Welcome back for round four. This week’s post has a very Old Testament flavour to it.
In The Bible the Jews are also called Israel. This is because of a guy called Jacob.
Jacob was the father of Joseph (the Andrew Lloyd Webber one) …and eleven other sons too. Jacob was also the original Stairway to Heaven guy long before Led Zepplin got there.
One of my favourite accounts in The Bible when I was younger, was the one where Jacob is alone at night as he’s waiting to meet his twin brother, Esau. They’re adults now, but when they were children they definitely should have gone for some family counselling or something because between them and their parents, the whole sibling rivalry issue was definitely driving in fifth gear.
So Jacob’s a little nervous to say the least and has put all his people – servants, women and children – on one side of the Jabbok River in case Esau is going to do something rash. Now Jacob is hanging out alone on the other side.
It’s dark and probably a little cold. You can hear the wind blowing through the trees and the river trickling nearby. Then (at least this is how I always imagined it) out of nowhere this person suddenly jumps on him from behind and starts wrestling him.
And wrestle they do. Until daybreak. The man who appeared out of nowhere sees he’s not stronger than Jacob (which is bizarre given the identity of the man) and so goes in for a violent twist of Jacob’s hip. Then the man and Jacob have a bit of a chat and the wrestle is soon over.
The whole story is terrifying and odd, mostly because the man appearing out of nowhere turns out to be God. But in the short chat God and Jacob have, God says that Jacob’s name will now be Israel which means ‘he struggles with God’. So that’s what Israel or the Jewish nation experience throughout the Old Testament: a struggle with God.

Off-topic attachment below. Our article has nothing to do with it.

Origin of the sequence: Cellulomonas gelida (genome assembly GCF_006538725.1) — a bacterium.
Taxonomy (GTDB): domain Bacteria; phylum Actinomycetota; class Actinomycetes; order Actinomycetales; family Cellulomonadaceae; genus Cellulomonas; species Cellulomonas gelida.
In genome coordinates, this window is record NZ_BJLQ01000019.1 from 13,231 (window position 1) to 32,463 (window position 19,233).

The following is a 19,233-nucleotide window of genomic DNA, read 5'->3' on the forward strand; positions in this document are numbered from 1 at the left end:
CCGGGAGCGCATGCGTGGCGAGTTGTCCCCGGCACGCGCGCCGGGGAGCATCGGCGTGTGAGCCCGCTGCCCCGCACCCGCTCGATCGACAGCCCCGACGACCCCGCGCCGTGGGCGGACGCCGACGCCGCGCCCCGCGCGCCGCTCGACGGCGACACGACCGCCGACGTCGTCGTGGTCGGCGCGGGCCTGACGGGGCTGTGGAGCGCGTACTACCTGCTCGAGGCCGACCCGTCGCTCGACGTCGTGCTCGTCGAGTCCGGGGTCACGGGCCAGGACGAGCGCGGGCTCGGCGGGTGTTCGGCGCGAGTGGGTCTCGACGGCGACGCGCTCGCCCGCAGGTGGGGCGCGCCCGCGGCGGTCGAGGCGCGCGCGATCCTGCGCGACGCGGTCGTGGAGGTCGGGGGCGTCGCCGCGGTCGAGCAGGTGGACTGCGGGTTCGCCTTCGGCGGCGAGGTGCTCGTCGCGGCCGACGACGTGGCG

The Jewish tribes all come from the Jew formally known as Jacob and the twelve sons he had: Reuben, Simeon, Levi, Judah, Issachar, Zebulun, Joseph, Benjamin, Dan, Naphtali, Gad and Asher.
And that my friends is the nation of Israel.
Also a Jew but a fair bit later in history than Jacob.
If you’re looking for the Old Testament’s version of a whiny, disobedient childish type who also just happens to be a prophet, then Jonah is your man. In fairness he doesn’t get the greatest gig. He’s told he has to go to a city called Nineveh (which has one hundred and twenty thousand people) and tell them to stop being wicked and start listening to God.
Jonah says ‘no thank-you’ and gets himself on a boat headed in pretty much the opposite direction to where he’s supposed to go. This doesn’t sit well with God. A storm starts and eventually Jonah decides he’d prefer suicide to preaching and gets himself thrown overboard.
To cut a long story short – thanks to a big fish – Jonah doesn’t die but ends up in Nineveh and delivers the message. This results in the people who were being wicked and not listening to God saying that they will stop being wicked and start listening to God.
So Jonah’s wildly happy now, right?
Wrong. He actually pulls on his cranky pants, goes and sits outside the city and gets suicidal again.
Why exactly he’s angry is that he appears to want only the Jews to be blessed by God and not anyone else. He explains that he didn’t go to Nineveh in the first place because he knew what God was like, that is, that God was going to forgive all the wicked people.
So basically Jonah is the Billy Graham of the Old Testament who decides to dig his heels in and insist on crying at his own biblengod storytelling party. He’s definitely another Old Testament guy who really needed to sign up for some professional help.
Yours in struggling,